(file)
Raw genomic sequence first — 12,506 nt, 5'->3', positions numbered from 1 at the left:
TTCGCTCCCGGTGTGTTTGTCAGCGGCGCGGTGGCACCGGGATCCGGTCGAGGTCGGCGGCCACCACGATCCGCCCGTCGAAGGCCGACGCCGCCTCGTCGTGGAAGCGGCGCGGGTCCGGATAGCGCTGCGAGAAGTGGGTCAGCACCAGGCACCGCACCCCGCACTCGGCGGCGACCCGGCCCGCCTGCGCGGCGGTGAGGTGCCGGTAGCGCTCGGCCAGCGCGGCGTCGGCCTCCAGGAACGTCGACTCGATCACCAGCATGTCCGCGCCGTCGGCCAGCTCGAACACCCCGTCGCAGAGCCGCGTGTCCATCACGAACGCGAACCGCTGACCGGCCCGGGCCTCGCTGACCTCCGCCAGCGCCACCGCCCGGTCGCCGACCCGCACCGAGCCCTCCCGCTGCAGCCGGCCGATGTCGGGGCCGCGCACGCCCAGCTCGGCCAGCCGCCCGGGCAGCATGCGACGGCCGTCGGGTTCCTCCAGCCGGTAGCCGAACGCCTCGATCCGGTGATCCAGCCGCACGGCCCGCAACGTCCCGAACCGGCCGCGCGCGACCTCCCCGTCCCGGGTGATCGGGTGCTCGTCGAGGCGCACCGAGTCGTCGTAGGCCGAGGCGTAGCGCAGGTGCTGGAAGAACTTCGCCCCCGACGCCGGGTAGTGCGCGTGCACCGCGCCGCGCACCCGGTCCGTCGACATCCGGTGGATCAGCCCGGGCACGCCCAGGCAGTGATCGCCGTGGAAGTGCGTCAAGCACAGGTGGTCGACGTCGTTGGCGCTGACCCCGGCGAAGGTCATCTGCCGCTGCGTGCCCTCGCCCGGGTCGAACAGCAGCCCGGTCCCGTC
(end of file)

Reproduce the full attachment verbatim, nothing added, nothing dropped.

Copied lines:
Raw genomic sequence first — 12,506 nt, 5'->3', positions numbered from 1 at the left:
TTCGCTCCCGGTGTGTTTGTCAGCGGCGCGGTGGCACCGGGATCCGGTCGAGGTCGGCGGCCACCACGATCCGCCCGTCGAAGGCCGACGCCGCCTCGTCGTGGAAGCGGCGCGGGTCCGGATAGCGCTGCGAGAAGTGGGTCAGCACCAGGCACCGCACCCCGCACTCGGCGGCGACCCGGCCCGCCTGCGCGGCGGTGAGGTGCCGGTAGCGCTCGGCCAGCGCGGCGTCGGCCTCCAGGAACGTCGACTCGATCACCAGCATGTCCGCGCCGTCGGCCAGCTCGAACACCCCGTCGCAGAGCCGCGTGTCCATCACGAACGCGAACCGCTGACCGGCCCGGGCCTCGCTGACCTCCGCCAGCGCCACCGCCCGGTCGCCGACCCGCACCGAGCCCTCCCGCTGCAGCCGGCCGATGTCGGGGCCGCGCACGCCCAGCTCGGCCAGCCGCCCGGGCAGCATGCGACGGCCGTCGGGTTCCTCCAGCCGGTAGCCGAACGCCTCGATCCGGTGATCCAGCCGCACGGCCCGCAACGTCCCGAACCGGCCGCGCGCGACCTCCCCGTCCCGGGTGATCGGGTGCTCGTCGAGGCGCACCGAGTCGTCGTAGGCCGAGGCGTAGCGCAGGTGCTGGAAGAACTTCGCCCCCGACGCCGGGTAGTGCGCGTGCACCGCGCCGCGCACCCGGTCCGTCGACATCCGGTGGATCAGCCCGGGCACGCCCAGGCAGTGATCGCCGTGGAAGTGCGTCAAGCACAGGTGGTCGACGTCGTTGGCGCTGACCCCGGCGAAGGTCATCTGCCGCTGCGTGCCCTCGCCCGGGTCGAACAGCAGCCCGGTCCCGTC